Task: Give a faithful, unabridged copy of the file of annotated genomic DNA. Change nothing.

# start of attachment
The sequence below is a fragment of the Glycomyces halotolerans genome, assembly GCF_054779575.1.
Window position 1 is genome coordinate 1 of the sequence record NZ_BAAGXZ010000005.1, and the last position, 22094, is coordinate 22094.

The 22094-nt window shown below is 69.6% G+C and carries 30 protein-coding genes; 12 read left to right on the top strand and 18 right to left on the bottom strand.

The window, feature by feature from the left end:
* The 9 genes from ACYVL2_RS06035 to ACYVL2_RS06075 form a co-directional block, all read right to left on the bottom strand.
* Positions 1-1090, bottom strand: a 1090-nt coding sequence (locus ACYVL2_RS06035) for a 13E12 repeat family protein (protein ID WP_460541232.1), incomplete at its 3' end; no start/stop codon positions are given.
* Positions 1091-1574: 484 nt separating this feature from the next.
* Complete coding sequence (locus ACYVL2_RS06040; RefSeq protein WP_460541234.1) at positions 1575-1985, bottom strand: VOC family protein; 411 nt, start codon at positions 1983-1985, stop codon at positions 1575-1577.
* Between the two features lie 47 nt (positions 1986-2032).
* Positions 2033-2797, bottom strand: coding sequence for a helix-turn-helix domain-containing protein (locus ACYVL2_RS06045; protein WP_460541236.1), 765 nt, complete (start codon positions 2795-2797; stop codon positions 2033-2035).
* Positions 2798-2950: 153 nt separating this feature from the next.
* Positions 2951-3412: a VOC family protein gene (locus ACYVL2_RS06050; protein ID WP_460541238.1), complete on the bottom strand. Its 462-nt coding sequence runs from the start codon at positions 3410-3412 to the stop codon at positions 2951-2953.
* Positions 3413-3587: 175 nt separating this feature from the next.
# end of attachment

The sequence below is a fragment of the Glycomyces halotolerans genome, assembly GCF_054779575.1.
Window position 1 is genome coordinate 1 of the sequence record NZ_BAAGXZ010000005.1, and the last position, 22094, is coordinate 22094.

The 22094-nt window shown below is 69.6% G+C and carries 30 protein-coding genes; 12 read left to right on the top strand and 18 right to left on the bottom strand.

The window, feature by feature from the left end:
* The 9 genes from ACYVL2_RS06035 to ACYVL2_RS06075 form a co-directional block, all read right to left on the bottom strand.
* Positions 1-1090, bottom strand: a 1090-nt coding sequence (locus ACYVL2_RS06035) for a 13E12 repeat family protein (protein ID WP_460541232.1), incomplete at its 3' end; no start/stop codon positions are given.
* Positions 1091-1574: 484 nt separating this feature from the next.
* Complete coding sequence (locus ACYVL2_RS06040; RefSeq protein WP_460541234.1) at positions 1575-1985, bottom strand: VOC family protein; 411 nt, start codon at positions 1983-1985, stop codon at positions 1575-1577.
* Between the two features lie 47 nt (positions 1986-2032).
* Positions 2033-2797, bottom strand: coding sequence for a helix-turn-helix domain-containing protein (locus ACYVL2_RS06045; protein WP_460541236.1), 765 nt, complete (start codon positions 2795-2797; stop codon positions 2033-2035).
* Positions 2798-2950: 153 nt separating this feature from the next.
* Positions 2951-3412: a VOC family protein gene (locus ACYVL2_RS06050; protein ID WP_460541238.1), complete on the bottom strand. Its 462-nt coding sequence runs from the start codon at positions 3410-3412 to the stop codon at positions 2951-2953.
* Positions 3413-3587: 175 nt separating this feature from the next.